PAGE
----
What clients need to know about the expanded wage subsidy

July 20, 2020 | Last updated on July 20, 2020
3 min read
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Changes to the federal government’s wage subsidy program will provide a boost to employment and support household incomes as the Canada Emergency Response Benefit (CERB) winds down, a report from TD Economics says.

On Friday, the federal government detailed changes to the Canada Emergency Wage Subsidy (CEWS), as the program is extended and qualifications for employers are eased.

The move comes as fewer workers access the CERB because businesses are starting to reopen. In May, 1.2 million fewer people received CERB, the government said.

The new CEWS rules extend the program to Dec. 19 (from a previous extension to Aug. 29), and make the subsidy proportional to revenue declines. The maximum pay used to calculate the per-employee subsidy will be $1,129 per week.

Employers were previously subject to a 30% revenue decline test, which made them eligible for a payroll subsidy of 75% (to a weekly maximum of $847).

The CEWS now consists of two parts (effective for the current period):

  • a base subsidy available to all eligible employers experiencing a decline in revenues, with the subsidy amount varying depending on the scale of revenue decline; and
  • a top-up subsidy of up to an additional 25% for employers most adversely affected by Covid-19 (those with more than a 50% revenue drop).

Examples of these subsidy calculations are provided online.

For example, for firms with revenue drops of less than 50%, the base subsidy rate will be 1.2 times that 50% revenue drop. Revenue drops of 50% or more will receive a 60% top-up. These rates will be gradually reduced starting in Period 7 (Aug. 30 to Sept. 26).

For the current period (July 5 to Aug. 1) and the next one (Aug. 2 to Aug. 29), a safe harbour provision allows for a business that would have been better off under the prior rules (i.e., 75% wage top-up for revenue declines of 30% or more) to receive that prior subsidy amount.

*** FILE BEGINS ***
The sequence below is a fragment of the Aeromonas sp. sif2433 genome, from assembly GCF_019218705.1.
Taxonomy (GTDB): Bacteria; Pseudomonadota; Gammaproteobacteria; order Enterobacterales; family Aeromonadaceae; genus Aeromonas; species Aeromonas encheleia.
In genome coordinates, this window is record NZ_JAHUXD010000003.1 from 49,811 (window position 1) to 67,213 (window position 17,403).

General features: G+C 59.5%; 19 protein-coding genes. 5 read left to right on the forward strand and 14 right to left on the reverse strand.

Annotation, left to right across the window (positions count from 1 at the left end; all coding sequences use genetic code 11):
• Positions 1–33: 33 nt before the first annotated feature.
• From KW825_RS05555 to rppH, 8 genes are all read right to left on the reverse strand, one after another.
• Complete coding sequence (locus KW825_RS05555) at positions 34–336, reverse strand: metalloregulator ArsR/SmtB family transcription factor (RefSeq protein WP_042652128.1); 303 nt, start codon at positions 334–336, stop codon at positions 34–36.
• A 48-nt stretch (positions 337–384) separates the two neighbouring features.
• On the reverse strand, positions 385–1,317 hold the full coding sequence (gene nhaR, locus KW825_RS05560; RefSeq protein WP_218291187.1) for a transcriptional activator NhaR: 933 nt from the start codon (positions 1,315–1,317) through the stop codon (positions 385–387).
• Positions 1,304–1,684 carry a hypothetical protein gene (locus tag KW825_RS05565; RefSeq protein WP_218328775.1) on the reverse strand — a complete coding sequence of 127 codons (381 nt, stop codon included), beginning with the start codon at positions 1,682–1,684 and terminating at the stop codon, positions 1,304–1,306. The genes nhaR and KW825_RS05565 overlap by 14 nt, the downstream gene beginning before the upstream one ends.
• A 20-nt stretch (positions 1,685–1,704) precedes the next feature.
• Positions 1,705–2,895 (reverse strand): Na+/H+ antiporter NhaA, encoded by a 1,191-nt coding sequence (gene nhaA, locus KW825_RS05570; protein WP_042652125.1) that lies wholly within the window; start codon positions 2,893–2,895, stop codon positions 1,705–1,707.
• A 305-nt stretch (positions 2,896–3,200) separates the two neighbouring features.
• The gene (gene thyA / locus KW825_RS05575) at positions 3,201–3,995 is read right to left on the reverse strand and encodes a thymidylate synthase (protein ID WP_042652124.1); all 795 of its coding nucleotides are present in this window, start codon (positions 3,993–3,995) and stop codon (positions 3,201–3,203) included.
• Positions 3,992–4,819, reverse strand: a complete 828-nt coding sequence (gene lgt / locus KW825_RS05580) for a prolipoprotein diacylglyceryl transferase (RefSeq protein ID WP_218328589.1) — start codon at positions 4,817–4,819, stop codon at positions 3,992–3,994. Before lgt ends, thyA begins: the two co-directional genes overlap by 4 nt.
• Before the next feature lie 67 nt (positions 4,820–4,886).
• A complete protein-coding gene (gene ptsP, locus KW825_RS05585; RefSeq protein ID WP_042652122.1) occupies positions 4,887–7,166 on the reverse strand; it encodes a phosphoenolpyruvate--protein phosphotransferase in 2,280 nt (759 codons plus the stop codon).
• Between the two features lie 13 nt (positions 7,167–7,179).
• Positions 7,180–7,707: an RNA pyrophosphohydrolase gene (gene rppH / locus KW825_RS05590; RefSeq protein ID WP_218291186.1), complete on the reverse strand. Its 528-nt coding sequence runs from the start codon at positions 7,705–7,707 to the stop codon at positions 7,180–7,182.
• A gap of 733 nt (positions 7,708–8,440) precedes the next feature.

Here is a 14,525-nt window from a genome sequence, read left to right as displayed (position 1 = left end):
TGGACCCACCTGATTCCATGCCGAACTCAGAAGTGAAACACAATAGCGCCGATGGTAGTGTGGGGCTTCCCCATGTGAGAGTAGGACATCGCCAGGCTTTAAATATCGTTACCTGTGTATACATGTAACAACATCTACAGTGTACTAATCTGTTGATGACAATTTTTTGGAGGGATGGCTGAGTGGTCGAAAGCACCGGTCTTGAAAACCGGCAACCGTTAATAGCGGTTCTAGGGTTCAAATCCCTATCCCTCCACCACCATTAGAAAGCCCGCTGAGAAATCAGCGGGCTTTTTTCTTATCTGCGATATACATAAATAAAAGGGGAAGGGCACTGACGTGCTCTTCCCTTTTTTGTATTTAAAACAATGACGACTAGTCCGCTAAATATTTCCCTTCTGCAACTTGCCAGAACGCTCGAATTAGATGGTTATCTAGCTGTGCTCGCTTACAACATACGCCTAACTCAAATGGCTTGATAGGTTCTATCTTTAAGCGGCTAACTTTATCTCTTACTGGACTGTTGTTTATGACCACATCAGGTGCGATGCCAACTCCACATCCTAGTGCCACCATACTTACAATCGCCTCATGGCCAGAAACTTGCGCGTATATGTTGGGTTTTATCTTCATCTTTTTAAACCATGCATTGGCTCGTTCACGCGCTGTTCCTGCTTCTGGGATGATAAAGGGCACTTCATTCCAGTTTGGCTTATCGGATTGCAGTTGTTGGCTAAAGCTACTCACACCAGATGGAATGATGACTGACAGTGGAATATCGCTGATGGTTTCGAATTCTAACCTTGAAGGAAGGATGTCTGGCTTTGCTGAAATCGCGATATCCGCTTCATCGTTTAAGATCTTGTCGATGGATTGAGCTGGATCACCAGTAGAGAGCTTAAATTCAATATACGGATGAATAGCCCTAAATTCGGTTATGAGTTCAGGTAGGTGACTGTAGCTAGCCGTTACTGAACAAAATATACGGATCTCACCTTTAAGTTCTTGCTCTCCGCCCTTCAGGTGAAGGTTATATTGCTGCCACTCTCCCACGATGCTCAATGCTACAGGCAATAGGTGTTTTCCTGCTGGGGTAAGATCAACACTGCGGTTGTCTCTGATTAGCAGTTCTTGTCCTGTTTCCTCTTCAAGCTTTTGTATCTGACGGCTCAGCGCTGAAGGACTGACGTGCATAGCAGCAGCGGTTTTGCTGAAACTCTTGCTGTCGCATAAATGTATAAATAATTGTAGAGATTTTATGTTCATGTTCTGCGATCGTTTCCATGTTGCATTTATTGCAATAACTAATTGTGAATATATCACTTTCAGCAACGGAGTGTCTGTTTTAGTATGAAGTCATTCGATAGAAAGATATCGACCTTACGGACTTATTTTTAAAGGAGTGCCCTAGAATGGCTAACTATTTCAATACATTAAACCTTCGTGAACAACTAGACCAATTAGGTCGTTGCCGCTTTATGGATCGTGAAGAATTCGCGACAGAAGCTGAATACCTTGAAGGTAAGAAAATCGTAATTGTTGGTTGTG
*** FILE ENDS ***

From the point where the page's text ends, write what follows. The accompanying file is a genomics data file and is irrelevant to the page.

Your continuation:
Given that the subsidy rate declines as the CEWS periods pass, the maximum weekly benefit per employee is set to fall from $960 in the current period to $508 in the final one (Oct. 25 to Nov 21).

Excluding the top-up, the maximums are $677 in the current period and $226 in the final one.

Although the last qualifying period ends in November, the application period has been extended to Jan. 31. “Like the initial rollout, retroactive applications for the subsidy are allowed,” said TD Economics in a report outlining the CEWS changes.

The TD report noted that eligible remuneration has been left unchanged — in effect, remuneration is any pay for which the business would typically withhold tax.

There are, however, a number of “small tweaks” included in the changes, the report said. For example, in some cases, asset sales will be included in the calculation of qualifying revenues.

To align with the changes, the subsidy’s budget was increased to $83.6 billion from $45 billion. “This makes it the single largest direct spending measure of the government’s Covid-19 response so far,” the TD report said.

While that’s a hefty price tag, “it comes in response to significant damage done to Canadian firms,” it said.

In its latest online survey, the Canadian Federation of Independent Business found that the additional debt incurred by Canadian business owners since Covid-19 was on average $141,942, with a median (midpoint figure) of $50,000.

TD Economics expects the changes will provide a boost to employment, helping support household incomes — “particularly as the earliest CERB recipients’ payments stop in the late summer (assuming they have not returned to work).”

As of July 13, CEWS had paid out about $20 billion in subsidies.

The proposed CEWS changes will be debated in the House of Commons this week.

For full details, see the government’s backgrounder, which includes examples of employers who will benefit from the expanded rules, and the TD Economics report.